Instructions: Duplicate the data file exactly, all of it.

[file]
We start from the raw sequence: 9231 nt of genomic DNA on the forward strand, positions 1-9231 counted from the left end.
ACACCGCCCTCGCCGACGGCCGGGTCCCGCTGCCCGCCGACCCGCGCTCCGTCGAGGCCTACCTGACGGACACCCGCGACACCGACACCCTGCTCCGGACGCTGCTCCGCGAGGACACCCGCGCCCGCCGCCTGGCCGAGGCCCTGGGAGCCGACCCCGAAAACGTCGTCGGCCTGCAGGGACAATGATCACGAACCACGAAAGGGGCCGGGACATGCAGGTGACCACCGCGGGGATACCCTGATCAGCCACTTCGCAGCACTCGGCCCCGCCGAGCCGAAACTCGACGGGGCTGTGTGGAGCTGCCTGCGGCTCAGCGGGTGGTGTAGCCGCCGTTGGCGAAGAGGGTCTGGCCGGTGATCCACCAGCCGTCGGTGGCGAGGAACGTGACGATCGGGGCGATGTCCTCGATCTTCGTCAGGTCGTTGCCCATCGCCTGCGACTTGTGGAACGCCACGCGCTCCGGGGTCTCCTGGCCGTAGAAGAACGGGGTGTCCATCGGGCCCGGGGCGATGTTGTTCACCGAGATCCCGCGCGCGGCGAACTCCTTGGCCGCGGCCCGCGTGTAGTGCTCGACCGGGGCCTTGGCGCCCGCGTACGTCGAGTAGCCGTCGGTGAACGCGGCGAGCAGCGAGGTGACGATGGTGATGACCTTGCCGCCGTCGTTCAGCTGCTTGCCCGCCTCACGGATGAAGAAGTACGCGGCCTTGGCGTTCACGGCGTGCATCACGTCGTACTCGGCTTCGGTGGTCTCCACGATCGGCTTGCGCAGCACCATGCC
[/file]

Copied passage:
We start from the raw sequence: 9231 nt of genomic DNA on the forward strand, positions 1-9231 counted from the left end.
ACACCGCCCTCGCCGACGGCCGGGTCCCGCTGCCCGCCGACCCGCGCTCCGTCGAGGCCTACCTGACGGACACCCGCGACACCGACACCCTGCTCCGGACGCTGCTCCGCGAGGACACCCGCGCCCGCCGCCTGGCCGAGGCCCTGGGAGCCGACCCCGAAAACGTCGTCGGCCTGCAGGGACAATGATCACGAACCACGAAAGGGGCCGGGACATGCAGGTGACCACCGCGGGGATACCCTGATCAGCCACTTCGCAGCACTCGGCCCCGCCGAGCCGAAACTCGACGGGGCTGTGTGGAGCTGCCTGCGGCTCAGCGGGTGGTGTAGCCGCCGTTGGCGAAGAGGGTCTGGCCGGTGATCCACCAGCCGTCGGTGGCGAGGAACGTGACGATCGGGGCGATGTCCTCGATCTTCGTCAGGTCGTTGCCCATCGCCTGCGACTTGTGGAACGCCACGCGCTCCGGGGTCTCCTGGCCGTAGAAGAACGGGGTGTCCATCGGGCCCGGGGCGATGTTGTTCACCGAGATCCCGCGCGCGGCGAACTCCTTGGCCGCGGCCCGCGTGTAGTGCTCGACCGGGGCCTTGGCGCCCGCGTACGTCGAGTAGCCGTCGGTGAACGCGGCGAGCAGCGAGGTGACGATGGTGATGACCTTGCCGCCGTCGTTCAGCTGCTTGCCCGCCTCACGGATGAAGAAGTACGCGGCCTTGGCGTTCACGGCGTGCATCACGTCGTACTCGGCTTCGGTGGTCTCCACGATCGGCTTGCGCAGCACCATGCC